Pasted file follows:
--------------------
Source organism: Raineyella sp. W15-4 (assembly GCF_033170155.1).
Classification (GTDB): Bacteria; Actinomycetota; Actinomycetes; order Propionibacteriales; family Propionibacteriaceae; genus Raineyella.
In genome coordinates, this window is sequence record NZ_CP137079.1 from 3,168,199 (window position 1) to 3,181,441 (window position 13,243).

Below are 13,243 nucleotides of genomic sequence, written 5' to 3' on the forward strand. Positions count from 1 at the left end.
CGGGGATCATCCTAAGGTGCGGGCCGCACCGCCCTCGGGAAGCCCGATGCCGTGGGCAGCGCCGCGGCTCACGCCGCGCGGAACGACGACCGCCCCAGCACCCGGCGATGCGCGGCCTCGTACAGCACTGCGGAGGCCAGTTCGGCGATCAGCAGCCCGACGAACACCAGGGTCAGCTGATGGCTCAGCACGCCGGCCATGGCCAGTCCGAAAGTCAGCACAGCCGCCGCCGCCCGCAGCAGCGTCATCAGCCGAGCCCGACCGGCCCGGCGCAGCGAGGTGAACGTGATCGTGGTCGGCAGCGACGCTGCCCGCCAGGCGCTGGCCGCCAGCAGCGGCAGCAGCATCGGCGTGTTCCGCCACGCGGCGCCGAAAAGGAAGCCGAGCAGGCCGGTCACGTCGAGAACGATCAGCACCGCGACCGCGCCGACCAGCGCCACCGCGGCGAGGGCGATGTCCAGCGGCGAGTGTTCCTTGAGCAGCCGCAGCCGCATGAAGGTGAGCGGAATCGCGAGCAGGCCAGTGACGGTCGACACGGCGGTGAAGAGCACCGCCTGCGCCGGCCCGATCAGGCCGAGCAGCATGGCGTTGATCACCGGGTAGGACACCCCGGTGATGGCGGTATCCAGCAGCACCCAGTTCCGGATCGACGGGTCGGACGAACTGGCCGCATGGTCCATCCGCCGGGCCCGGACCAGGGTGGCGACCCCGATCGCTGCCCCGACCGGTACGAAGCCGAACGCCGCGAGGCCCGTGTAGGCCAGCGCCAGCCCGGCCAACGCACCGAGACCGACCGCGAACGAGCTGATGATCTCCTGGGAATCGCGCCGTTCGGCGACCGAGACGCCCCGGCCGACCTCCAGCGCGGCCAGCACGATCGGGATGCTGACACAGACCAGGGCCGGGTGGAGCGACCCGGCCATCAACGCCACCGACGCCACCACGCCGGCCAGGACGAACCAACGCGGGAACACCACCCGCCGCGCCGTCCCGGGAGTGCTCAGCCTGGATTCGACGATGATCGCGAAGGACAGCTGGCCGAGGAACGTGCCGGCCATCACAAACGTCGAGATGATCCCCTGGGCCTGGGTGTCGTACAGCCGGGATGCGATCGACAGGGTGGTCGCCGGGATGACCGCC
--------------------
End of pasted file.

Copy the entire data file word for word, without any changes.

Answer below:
Source organism: Raineyella sp. W15-4 (assembly GCF_033170155.1).
Classification (GTDB): Bacteria; Actinomycetota; Actinomycetes; order Propionibacteriales; family Propionibacteriaceae; genus Raineyella.
In genome coordinates, this window is sequence record NZ_CP137079.1 from 3,168,199 (window position 1) to 3,181,441 (window position 13,243).

Below are 13,243 nucleotides of genomic sequence, written 5' to 3' on the forward strand. Positions count from 1 at the left end.
CGGGGATCATCCTAAGGTGCGGGCCGCACCGCCCTCGGGAAGCCCGATGCCGTGGGCAGCGCCGCGGCTCACGCCGCGCGGAACGACGACCGCCCCAGCACCCGGCGATGCGCGGCCTCGTACAGCACTGCGGAGGCCAGTTCGGCGATCAGCAGCCCGACGAACACCAGGGTCAGCTGATGGCTCAGCACGCCGGCCATGGCCAGTCCGAAAGTCAGCACAGCCGCCGCCGCCCGCAGCAGCGTCATCAGCCGAGCCCGACCGGCCCGGCGCAGCGAGGTGAACGTGATCGTGGTCGGCAGCGACGCTGCCCGCCAGGCGCTGGCCGCCAGCAGCGGCAGCAGCATCGGCGTGTTCCGCCACGCGGCGCCGAAAAGGAAGCCGAGCAGGCCGGTCACGTCGAGAACGATCAGCACCGCGACCGCGCCGACCAGCGCCACCGCGGCGAGGGCGATGTCCAGCGGCGAGTGTTCCTTGAGCAGCCGCAGCCGCATGAAGGTGAGCGGAATCGCGAGCAGGCCAGTGACGGTCGACACGGCGGTGAAGAGCACCGCCTGCGCCGGCCCGATCAGGCCGAGCAGCATGGCGTTGATCACCGGGTAGGACACCCCGGTGATGGCGGTATCCAGCAGCACCCAGTTCCGGATCGACGGGTCGGACGAACTGGCCGCATGGTCCATCCGCCGGGCCCGGACCAGGGTGGCGACCCCGATCGCTGCCCCGACCGGTACGAAGCCGAACGCCGCGAGGCCCGTGTAGGCCAGCGCCAGCCCGGCCAACGCACCGAGACCGACCGCGAACGAGCTGATGATCTCCTGGGAATCGCGCCGTTCGGCGACCGAGACGCCCCGGCCGACCTCCAGCGCGGCCAGCACGATCGGGATGCTGACACAGACCAGGGCCGGGTGGAGCGACCCGGCCATCAACGCCACCGACGCCACCACGCCGGCCAGGACGAACCAACGCGGGAACACCACCCGCCGCGCCGTCCCGGGAGTGCTCAGCCTGGATTCGACGATGATCGCGAAGGACAGCTGGCCGAGGAACGTGCCGGCCATCACAAACGTCGAGATGATCCCCTGGGCCTGGGTGTCGTACAGCCGGGATGCGATCGACAGGGTGGTCGCCGGGATGACCGCC